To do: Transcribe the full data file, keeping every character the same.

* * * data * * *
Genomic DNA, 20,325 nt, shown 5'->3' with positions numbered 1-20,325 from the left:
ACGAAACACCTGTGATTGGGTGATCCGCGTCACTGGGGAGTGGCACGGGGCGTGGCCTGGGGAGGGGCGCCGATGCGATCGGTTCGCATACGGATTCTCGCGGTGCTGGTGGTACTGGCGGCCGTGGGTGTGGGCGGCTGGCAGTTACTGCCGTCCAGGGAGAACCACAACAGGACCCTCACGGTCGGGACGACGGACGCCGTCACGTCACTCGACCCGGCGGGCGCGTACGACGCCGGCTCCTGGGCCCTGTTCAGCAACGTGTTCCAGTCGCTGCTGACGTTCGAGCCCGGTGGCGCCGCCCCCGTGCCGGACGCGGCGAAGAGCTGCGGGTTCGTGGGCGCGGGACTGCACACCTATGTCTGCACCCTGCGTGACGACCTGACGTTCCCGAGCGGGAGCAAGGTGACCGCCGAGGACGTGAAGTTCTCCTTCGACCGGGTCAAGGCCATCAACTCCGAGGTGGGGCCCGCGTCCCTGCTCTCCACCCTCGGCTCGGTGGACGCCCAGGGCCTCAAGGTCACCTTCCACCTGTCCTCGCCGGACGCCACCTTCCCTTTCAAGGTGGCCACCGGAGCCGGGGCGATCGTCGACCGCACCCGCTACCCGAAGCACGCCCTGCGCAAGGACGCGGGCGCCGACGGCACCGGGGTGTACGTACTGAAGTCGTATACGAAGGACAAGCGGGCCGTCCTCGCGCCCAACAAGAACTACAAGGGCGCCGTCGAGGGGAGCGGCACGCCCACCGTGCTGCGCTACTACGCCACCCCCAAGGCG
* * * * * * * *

Genomic DNA, 20,325 nt, shown 5'->3' with positions numbered 1-20,325 from the left:
ACGAAACACCTGTGATTGGGTGATCCGCGTCACTGGGGAGTGGCACGGGGCGTGGCCTGGGGAGGGGCGCCGATGCGATCGGTTCGCATACGGATTCTCGCGGTGCTGGTGGTACTGGCGGCCGTGGGTGTGGGCGGCTGGCAGTTACTGCCGTCCAGGGAGAACCACAACAGGACCCTCACGGTCGGGACGACGGACGCCGTCACGTCACTCGACCCGGCGGGCGCGTACGACGCCGGCTCCTGGGCCCTGTTCAGCAACGTGTTCCAGTCGCTGCTGACGTTCGAGCCCGGTGGCGCCGCCCCCGTGCCGGACGCGGCGAAGAGCTGCGGGTTCGTGGGCGCGGGACTGCACACCTATGTCTGCACCCTGCGTGACGACCTGACGTTCCCGAGCGGGAGCAAGGTGACCGCCGAGGACGTGAAGTTCTCCTTCGACCGGGTCAAGGCCATCAACTCCGAGGTGGGGCCCGCGTCCCTGCTCTCCACCCTCGGCTCGGTGGACGCCCAGGGCCTCAAGGTCACCTTCCACCTGTCCTCGCCGGACGCCACCTTCCCTTTCAAGGTGGCCACCGGAGCCGGGGCGATCGTCGACCGCACCCGCTACCCGAAGCACGCCCTGCGCAAGGACGCGGGCGCCGACGGCACCGGGGTGTACGTACTGAAGTCGTATACGAAGGACAAGCGGGCCGTCCTCGCGCCCAACAAGAACTACAAGGGCGCCGTCGAGGGGAGCGGCACGCCCACCGTGCTGCGCTACTACGCCACCCCCAAGGCG